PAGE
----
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Metal Gear Solid V: The Phantom Pain

Platform(s): PC, PlayStation 3, PlayStation 4, Xbox 360, Xbox One
Genre: Action
Publisher: Konami Europe (EU), Konami (US)
Developer: Kojima Productions
Release Date: Sept. 1, 2015


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PS4 Review - 'Metal Gear Solid V: The Phantom Pain'

by Chris "Atom" DeAngelus on Sept. 8, 2015 @ 12:30 a.m. PDT

Metal Gear Solid V: The Phantom Pain is the latest installment in the MGS franchise, powered by the new FOX engine.

There has been some behind-the-scenes drama with Metal Gear Solid V: The Phantom Pain, so it's a pleasant surprise that the final product barely shows signs of the rumored conflict. Hideo Kojima's name is front and center on every mission, and while the game has flaws, it's still a very strong contender for the best game in the franchise's history.

The Phantom Pain opens up nine years after the end of Ground Zeroes. Big Boss was placed in a coma by the same attack that destroyed Mother Base and obliterated his army. He wakes up during an attack on the hospital and barely escapes. His rescue is orchestrated by the remnants of his former soldiers, the private army now known as Diamond Dogs. With his former partner Kaz "Master" Miller, Boss seeks to rebuild his forces and get revenge on Skull Face, the man who had masterminded the attack on Mother Base.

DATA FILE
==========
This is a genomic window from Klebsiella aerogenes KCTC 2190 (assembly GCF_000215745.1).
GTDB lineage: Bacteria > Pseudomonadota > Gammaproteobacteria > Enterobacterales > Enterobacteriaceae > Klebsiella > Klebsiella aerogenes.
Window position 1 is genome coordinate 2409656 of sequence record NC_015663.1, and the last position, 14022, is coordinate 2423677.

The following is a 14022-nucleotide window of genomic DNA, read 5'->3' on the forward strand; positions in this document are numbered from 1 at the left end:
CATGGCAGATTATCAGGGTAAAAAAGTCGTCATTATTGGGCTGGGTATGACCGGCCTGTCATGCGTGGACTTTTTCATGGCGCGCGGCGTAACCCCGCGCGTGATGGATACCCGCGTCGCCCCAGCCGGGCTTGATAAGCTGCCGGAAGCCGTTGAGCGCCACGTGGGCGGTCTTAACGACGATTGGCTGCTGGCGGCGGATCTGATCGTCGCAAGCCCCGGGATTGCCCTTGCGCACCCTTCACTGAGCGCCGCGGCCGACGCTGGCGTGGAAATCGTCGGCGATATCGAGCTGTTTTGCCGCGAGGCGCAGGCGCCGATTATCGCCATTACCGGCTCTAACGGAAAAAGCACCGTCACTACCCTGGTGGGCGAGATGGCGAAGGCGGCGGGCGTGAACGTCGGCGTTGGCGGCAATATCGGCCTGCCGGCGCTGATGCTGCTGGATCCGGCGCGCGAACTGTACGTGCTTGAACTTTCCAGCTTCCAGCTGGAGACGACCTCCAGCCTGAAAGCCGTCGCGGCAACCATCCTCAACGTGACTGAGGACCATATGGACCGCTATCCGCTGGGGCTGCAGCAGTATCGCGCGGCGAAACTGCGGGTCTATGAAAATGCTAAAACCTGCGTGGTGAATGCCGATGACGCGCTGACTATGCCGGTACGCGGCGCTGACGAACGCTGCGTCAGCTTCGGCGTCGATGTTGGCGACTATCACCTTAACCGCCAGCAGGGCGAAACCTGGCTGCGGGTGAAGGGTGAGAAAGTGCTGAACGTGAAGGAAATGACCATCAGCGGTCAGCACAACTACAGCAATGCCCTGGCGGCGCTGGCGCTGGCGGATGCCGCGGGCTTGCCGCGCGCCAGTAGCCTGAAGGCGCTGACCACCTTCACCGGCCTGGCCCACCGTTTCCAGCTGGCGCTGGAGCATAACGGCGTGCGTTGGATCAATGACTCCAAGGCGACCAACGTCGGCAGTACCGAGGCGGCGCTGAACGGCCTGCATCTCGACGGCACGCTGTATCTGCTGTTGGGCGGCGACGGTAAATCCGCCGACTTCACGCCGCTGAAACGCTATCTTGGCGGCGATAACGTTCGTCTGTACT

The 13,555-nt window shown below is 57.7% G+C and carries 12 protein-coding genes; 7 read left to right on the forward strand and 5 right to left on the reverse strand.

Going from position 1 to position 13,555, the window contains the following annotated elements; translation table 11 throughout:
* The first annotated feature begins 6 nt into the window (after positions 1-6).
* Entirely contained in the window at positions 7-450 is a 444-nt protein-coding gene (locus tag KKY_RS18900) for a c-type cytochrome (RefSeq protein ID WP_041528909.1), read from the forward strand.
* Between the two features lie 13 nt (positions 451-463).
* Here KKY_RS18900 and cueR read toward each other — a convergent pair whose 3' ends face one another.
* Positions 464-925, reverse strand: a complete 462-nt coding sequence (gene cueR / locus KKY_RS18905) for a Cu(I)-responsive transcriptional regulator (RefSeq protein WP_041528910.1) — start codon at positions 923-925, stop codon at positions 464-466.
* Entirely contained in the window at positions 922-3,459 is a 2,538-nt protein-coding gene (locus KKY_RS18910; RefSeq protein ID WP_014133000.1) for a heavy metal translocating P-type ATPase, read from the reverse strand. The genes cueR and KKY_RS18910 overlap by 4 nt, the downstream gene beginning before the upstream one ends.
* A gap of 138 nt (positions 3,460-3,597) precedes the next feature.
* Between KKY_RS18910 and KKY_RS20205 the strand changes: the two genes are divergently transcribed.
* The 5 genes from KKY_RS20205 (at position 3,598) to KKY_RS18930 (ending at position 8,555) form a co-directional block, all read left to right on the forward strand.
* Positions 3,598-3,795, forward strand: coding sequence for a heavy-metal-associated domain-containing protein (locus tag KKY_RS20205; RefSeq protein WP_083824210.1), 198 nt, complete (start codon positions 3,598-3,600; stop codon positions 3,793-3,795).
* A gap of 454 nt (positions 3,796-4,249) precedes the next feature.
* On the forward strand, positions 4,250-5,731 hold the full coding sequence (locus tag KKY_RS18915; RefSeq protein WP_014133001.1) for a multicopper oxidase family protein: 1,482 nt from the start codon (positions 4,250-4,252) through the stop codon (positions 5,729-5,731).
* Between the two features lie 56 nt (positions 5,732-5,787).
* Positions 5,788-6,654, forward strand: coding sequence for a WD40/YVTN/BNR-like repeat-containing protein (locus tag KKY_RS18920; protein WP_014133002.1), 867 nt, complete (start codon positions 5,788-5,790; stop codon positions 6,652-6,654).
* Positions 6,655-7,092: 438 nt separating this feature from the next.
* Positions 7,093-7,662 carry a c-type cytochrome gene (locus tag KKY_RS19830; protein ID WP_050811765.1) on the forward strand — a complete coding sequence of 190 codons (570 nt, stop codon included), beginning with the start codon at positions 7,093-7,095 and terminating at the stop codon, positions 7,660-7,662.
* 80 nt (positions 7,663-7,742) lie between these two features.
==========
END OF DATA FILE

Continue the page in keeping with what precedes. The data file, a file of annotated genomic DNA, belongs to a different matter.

Plot-wise, TPP is a slight departure from the series norm. At first, I thought it was light on the plot, but I came to realize that much of what would've been mandatory codec calls are now optional cassette tape briefings. It's an odd choice because while the plot isn't incoherent without listening to those cassettes, they provide a lot of context that is otherwise lost. If you play them (while playing the game, a welcome improvement over staring at two static faces while they talk), you'll hear interesting characterizations and off-the-cuff philosophizing that defines the franchise.

The plot has its fair share of twists and turns, and the core concept is so fundamentally Kojima that it is almost breathtaking. It straddles the line between engrossing and ridiculous and somehow manages to work — for the most part. There are times when the game goes too far, but the same goes for the other games in the franchise. Unfortunately, the story does fizzle toward the end. It has some big twists, and it certainly ends, but it leaves a few things unaddressed. (Information has come to light that suggests an omitted mission addresses most of those questions.) It's still a roller coaster ride from start to finish and should leave most Metal Gear fans happy. If I had one complaint, it is that Skull Face is a hollow villain for the amount of hype he gets.